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Positive Outlook for 2024

Positive Outlook for 2024

  • Wilson Tomás • Research Analyst, Banco BIG Moçambique

We are near the end of 2023, and the persistence of some past challenges has marked the evolution of many economies around the world.

Fighting inflation has been one of the central banks’ biggest challenges, and although it has fallen significantly for much of the year, it still remains above the desired reference limits. Maintaining economic growth was another major challenge, with many economies showing growth below expectations, influenced by restrictive policies, both fiscal and monetary. The emergence of a new armed conflict, with the potential to escalate into a regional conflict, was another challenge that arose in 2023, with Israel’s response to the terrorist attack perpetrated by Hamas at the beginning of October. However, 2023 draws to a close on a positive note, and with the expectation that 2024 could be much better.

According to the International Monetary Fund (IMF), the outlook for economic growth in sub-Saharan Africa for 2024 is positive. Real GDP growth is expected to accelerate in most countries, whether they are exporters of natural resources or those that base their economies on other goods and services.

Inflation is expected to continue on a downward path, driven by lower food prices, the easing of restrictions on supply chains and the tightening of monetary policies. This slowdown in inflation is not expected to be uniform in all countries, and to benefit some countries more than others.

Although inflation continues to fall, the truth is that it remains high in relation to central bank targets, with two thirds of countries recording inflation above these targets. A third of the countries have inflation in the double digits and, for 2024, monetary policy is expected to adjust to the different contexts, with central banks adopting restrictive or more neutral stances depending on the situation in their respective countries.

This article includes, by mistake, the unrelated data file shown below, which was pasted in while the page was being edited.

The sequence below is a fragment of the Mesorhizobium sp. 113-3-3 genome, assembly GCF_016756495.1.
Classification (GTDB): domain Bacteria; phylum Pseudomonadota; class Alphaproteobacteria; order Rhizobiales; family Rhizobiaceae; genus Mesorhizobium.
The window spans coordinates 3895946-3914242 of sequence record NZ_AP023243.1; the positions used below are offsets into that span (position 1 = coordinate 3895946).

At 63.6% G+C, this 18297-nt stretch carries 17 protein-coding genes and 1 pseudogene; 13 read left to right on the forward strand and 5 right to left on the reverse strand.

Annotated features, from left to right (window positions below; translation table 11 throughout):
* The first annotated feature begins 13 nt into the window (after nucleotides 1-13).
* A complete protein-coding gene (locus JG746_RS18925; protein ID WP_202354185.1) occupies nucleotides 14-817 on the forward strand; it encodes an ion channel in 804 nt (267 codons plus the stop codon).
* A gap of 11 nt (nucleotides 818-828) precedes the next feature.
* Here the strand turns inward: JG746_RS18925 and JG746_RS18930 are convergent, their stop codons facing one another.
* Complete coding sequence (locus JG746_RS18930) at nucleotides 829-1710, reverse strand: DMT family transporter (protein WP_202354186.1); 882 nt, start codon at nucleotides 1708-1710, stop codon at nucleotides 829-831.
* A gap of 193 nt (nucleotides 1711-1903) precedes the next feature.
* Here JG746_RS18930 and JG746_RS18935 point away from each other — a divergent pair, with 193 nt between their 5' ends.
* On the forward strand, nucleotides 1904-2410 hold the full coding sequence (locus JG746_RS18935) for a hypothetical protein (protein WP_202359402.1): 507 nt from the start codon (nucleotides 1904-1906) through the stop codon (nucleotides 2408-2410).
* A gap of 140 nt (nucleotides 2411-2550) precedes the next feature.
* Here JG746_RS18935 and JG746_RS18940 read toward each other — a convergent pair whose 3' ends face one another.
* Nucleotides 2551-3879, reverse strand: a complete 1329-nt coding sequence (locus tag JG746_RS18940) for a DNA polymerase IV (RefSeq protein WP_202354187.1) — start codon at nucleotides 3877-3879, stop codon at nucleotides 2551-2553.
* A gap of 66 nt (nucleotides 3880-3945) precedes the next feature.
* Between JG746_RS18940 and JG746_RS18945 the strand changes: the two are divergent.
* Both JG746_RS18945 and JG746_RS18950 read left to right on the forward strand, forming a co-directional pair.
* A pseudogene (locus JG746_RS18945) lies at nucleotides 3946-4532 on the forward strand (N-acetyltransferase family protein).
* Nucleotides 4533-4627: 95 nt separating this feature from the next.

In 2023, there was a generalised rise in interest rates, both for reference and longer maturities. However, the contraction in financing is not over yet. The level of indebtedness of African countries has increased significantly since 2015, leading many countries to reach a situation of worrying over-indebtedness in 2023, which has fuelled a currency devaluation that has been observed since the covid-19 pandemic.

The outlook for economic growth in Mozambique is even brighter in 2024, with an estimated growth of close to 7 per cent, driven by the start of gas exploration and the restart of work by TotalEnergies

Rising interest rates have contributed to this scenario, leading some countries to reach unsustainable levels of debt servicing in relation to tax revenue and to consider requests for aid from the IMF and restructuring their debt stock. According to the body, from 2023 onwards, the region needs to continue making budgetary adjustments to stabilise debt below 70% of GDP, in order to make public debt sustainable.

In Mozambique, 2023 will be marked by an acceleration in growth and a continued slowdown in inflation. Mozambique will be the fifth country with the highest GDP growth rate globally, with the main emphasis on the primary sector, especially Agriculture, Livestock, Hunting, Forestry and Logging. In addition, there has been significant growth in the Mining Industry, especially in the extraction of mineral coal and natural gas.

Mozambique’s growth prospects are even brighter in 2024, with an estimated growth of close to 7 per cent, driven by the start of gas exploration and the resumption of work by TotalEnergies. In 2027 and 2028, growth is expected to increase to double digits, with TotalEnergies starting to explore for natural gas onshore. The resumption of preparation activities at the Afungi – Cabo Delgado – plant by the French oil company, following the lifting of the “Force Majeure,” could boost investor confidence and give greater dynamism to the Mozambican economy, noting that ExxonMobil has this measure as a benchmark for resuming the project.

See Also

Inflation in Mozambique has been below the central bank’s reference limit for at least seven months, as a result of its restrictive stance and the external effects mentioned above. With inflation under control and a favourable outlook for 2024, it is expected that the Bank of Mozambique’s Monetary Policy Committee will reassess its stance, reducing benchmark interest rates in the coming months. If it materialises, this drop in rates could help expand economic activity in other sectors that are not related to the extraction of gas and other natural resources.


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